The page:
We are all born narcissists. Some a little while others a lot. Our desire is to be loved and listened to. Some get angry, pensive when in a group, family, relationship others start getting all the focus and importance.

On the scale of narcissism, one does the destruction. If you are or people are you are above the threshold, you or your organization is screwed. As an employee, team member, or partner, you have a tough life ahead.


The world is not a utopia and, an organization runs with a group of people. We all have our own opinions, beliefs. We work together for the greater good: the success of the organization.

It means we will be keeping our differences, sail through, and progress. It is like a strong opinion weakly held. We should not demonize anyone for their differences but look for the greater good. Our differences do not make others get less of our respect. Our differences are because of our way of seeing the world.


I keep hearing and sometimes argue over specifications, be it a product or design. We have their specific standards or best practices defined. For first-time users and emerging demography, these standards might not hold.

I believe in minimalism (thanks to AB & minio) and the “don’t make me think” paradigm. At times we have to move beyond these philosophies or standards and keep user empathy on top.


Vikas was eight years old when his father passed away in a road accident. Born in a lower-middle-class family with no income, his mother ended up working at houses in a nearby colony as a cleaner. She worked hard and, Vikas continued studying at the English medium school. He was among the class toppers. Poverty did not defeat his aspirations or desire for a better life.

Vikas made the best of everything and, his mother was the world for him. They had no one else to look after. That is the price one pays after inter-caste marriage: either you are poisoned, beaten to death, or forgotten by the parents.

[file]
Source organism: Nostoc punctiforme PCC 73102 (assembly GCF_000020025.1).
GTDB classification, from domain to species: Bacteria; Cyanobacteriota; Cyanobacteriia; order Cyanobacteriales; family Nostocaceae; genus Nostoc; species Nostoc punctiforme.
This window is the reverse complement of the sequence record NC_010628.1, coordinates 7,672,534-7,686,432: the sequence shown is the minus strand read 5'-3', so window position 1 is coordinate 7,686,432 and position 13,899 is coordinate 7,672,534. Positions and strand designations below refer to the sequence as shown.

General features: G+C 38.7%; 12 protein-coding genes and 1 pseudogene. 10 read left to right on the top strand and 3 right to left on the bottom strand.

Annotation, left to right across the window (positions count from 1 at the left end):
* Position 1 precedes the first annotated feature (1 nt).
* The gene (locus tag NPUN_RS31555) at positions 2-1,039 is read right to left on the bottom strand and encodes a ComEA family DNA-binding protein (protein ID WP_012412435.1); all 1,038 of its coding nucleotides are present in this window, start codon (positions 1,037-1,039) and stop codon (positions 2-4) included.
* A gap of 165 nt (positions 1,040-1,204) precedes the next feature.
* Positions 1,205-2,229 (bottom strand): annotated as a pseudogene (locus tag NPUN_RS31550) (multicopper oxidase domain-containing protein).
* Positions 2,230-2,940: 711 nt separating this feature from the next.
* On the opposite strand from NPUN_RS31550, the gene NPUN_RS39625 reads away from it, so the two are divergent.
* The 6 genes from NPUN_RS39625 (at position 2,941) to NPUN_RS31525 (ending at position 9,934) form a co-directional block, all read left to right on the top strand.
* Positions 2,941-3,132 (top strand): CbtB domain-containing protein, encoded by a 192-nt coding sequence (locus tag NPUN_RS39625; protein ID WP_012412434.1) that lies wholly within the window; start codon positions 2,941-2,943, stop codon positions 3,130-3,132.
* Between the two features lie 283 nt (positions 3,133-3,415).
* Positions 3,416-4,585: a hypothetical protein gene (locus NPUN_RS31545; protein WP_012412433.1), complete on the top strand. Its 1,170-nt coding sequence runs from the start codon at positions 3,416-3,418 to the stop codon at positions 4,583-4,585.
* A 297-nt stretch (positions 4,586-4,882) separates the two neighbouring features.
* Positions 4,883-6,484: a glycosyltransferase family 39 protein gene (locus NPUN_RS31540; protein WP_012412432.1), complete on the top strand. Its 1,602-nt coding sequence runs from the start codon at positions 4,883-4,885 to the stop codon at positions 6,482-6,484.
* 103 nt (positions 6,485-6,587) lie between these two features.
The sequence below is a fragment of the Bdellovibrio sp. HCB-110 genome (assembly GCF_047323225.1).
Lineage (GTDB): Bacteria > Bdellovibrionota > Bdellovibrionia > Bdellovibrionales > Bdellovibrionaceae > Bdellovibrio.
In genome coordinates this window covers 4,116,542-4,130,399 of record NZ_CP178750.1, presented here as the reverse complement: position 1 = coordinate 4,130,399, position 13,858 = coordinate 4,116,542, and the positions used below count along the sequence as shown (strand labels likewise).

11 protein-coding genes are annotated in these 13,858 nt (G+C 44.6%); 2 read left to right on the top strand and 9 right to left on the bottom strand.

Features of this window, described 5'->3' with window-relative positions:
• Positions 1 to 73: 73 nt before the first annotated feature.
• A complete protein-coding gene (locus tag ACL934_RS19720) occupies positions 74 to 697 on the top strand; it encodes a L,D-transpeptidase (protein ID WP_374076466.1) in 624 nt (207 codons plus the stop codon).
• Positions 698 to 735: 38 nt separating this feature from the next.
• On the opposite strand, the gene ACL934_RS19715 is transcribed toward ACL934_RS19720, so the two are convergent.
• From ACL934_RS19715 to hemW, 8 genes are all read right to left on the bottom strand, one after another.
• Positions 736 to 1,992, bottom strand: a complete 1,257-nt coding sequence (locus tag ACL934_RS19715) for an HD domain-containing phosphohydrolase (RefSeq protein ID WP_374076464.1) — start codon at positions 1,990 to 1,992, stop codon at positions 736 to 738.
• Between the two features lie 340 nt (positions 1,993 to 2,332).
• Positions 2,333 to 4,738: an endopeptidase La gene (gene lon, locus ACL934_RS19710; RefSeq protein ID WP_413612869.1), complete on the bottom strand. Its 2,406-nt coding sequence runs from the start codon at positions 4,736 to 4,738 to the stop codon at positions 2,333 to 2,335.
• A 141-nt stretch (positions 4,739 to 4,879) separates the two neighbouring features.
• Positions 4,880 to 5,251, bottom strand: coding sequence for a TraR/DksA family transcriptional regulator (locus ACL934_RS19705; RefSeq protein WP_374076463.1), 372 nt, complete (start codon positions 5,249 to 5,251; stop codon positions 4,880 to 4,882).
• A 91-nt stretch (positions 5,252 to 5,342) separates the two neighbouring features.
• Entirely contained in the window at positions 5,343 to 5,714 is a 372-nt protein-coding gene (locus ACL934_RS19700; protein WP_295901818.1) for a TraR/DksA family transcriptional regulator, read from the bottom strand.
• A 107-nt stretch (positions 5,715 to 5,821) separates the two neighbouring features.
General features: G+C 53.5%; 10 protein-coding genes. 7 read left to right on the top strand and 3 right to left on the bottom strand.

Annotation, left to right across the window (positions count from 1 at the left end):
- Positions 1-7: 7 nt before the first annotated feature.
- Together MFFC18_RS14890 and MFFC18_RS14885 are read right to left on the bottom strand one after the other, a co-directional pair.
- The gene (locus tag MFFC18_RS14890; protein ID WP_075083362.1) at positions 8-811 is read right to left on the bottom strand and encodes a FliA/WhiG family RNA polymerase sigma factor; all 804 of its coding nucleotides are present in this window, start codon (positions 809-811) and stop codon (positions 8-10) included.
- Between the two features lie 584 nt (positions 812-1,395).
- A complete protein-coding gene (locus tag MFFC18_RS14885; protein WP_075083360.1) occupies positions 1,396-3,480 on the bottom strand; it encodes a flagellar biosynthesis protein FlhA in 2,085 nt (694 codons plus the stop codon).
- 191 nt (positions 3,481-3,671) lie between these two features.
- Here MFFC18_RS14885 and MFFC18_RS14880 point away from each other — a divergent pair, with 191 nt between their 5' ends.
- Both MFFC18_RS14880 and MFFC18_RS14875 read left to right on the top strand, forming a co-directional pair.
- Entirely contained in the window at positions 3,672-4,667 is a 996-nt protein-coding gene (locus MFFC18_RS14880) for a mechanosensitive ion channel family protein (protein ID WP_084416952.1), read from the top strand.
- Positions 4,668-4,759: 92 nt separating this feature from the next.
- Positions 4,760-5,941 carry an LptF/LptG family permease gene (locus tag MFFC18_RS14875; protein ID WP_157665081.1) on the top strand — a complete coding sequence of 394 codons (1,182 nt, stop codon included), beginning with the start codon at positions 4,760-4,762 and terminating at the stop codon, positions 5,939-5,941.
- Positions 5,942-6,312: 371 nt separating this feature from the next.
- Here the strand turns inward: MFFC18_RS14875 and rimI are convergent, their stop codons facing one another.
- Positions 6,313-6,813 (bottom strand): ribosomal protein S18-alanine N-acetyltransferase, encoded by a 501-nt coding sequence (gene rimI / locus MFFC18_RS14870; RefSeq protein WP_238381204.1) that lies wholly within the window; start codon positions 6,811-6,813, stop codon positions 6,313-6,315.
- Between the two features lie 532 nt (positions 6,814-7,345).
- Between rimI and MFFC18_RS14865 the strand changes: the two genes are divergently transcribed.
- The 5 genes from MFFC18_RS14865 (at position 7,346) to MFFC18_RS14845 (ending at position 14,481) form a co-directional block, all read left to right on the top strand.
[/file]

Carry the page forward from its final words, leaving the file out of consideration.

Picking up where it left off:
It was the last week of August when Monsoon was at its peak before departure. The non-stop rain lasted for over a week. Most had the luxury to stay at home but not Vikas’s mother. She had to go clean houses for those malkins(housewives). It resulted in mild fever and cough. As time progressed, it ended up being severe. With the limited knowledge and money Vikas had, the nearby drugstore near his home was the best he could afford. His mother’s condition kept falling before she took her last breath.

It was all the malkins(housewives) who helped him with the last rites. Time flew from day to week to month but, the loss of a mother continued: Vikas was an orphan and restored to weed and alcohol consumption.

One night at the chai shop, he met half a dozen sadhus, The ascetic members of our society. They were headed back to Mathura. It was the conversation or aura; Vikas packed his back and joined in their journey, leaving the worldly pleasures.

Vikas is mahant now at a matha in Mathura. It took him 12 years. He wanted to become a doctor and serve the poor, but the future had some other plans for him.


Why are we so stressed and less in confidence? Is it because of the treadmill of consumerism? Or is it because we are living in a divided world. The world where there is no equality or level playing field?